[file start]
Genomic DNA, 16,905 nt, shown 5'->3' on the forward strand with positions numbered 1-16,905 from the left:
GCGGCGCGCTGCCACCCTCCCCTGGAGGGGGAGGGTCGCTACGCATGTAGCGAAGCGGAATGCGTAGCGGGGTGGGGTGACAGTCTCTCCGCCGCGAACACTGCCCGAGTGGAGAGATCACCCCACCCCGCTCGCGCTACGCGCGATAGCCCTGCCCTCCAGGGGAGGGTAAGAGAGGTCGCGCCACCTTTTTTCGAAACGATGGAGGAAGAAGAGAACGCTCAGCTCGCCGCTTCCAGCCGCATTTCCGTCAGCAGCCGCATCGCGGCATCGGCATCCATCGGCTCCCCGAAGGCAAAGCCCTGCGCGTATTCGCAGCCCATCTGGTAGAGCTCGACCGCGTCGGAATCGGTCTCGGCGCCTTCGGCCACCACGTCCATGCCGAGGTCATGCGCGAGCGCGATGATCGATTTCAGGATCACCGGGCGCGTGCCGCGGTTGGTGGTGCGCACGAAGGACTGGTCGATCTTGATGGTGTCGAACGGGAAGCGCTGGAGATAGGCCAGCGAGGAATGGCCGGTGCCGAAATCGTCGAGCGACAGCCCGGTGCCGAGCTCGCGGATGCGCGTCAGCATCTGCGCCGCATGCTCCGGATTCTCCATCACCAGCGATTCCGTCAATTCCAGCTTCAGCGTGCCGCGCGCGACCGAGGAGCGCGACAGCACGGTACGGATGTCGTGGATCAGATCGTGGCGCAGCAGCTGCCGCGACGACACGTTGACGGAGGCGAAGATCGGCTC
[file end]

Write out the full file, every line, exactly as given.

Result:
Genomic DNA, 16,905 nt, shown 5'->3' on the forward strand with positions numbered 1-16,905 from the left:
GCGGCGCGCTGCCACCCTCCCCTGGAGGGGGAGGGTCGCTACGCATGTAGCGAAGCGGAATGCGTAGCGGGGTGGGGTGACAGTCTCTCCGCCGCGAACACTGCCCGAGTGGAGAGATCACCCCACCCCGCTCGCGCTACGCGCGATAGCCCTGCCCTCCAGGGGAGGGTAAGAGAGGTCGCGCCACCTTTTTTCGAAACGATGGAGGAAGAAGAGAACGCTCAGCTCGCCGCTTCCAGCCGCATTTCCGTCAGCAGCCGCATCGCGGCATCGGCATCCATCGGCTCCCCGAAGGCAAAGCCCTGCGCGTATTCGCAGCCCATCTGGTAGAGCTCGACCGCGTCGGAATCGGTCTCGGCGCCTTCGGCCACCACGTCCATGCCGAGGTCATGCGCGAGCGCGATGATCGATTTCAGGATCACCGGGCGCGTGCCGCGGTTGGTGGTGCGCACGAAGGACTGGTCGATCTTGATGGTGTCGAACGGGAAGCGCTGGAGATAGGCCAGCGAGGAATGGCCGGTGCCGAAATCGTCGAGCGACAGCCCGGTGCCGAGCTCGCGGATGCGCGTCAGCATCTGCGCCGCATGCTCCGGATTCTCCATCACCAGCGATTCCGTCAATTCCAGCTTCAGCGTGCCGCGCGCGACCGAGGAGCGCGACAGCACGGTACGGATGTCGTGGATCAGATCGTGGCGCAGCAGCTGCCGCGACGACACGTTGACGGAGGCGAAGATCGGCTC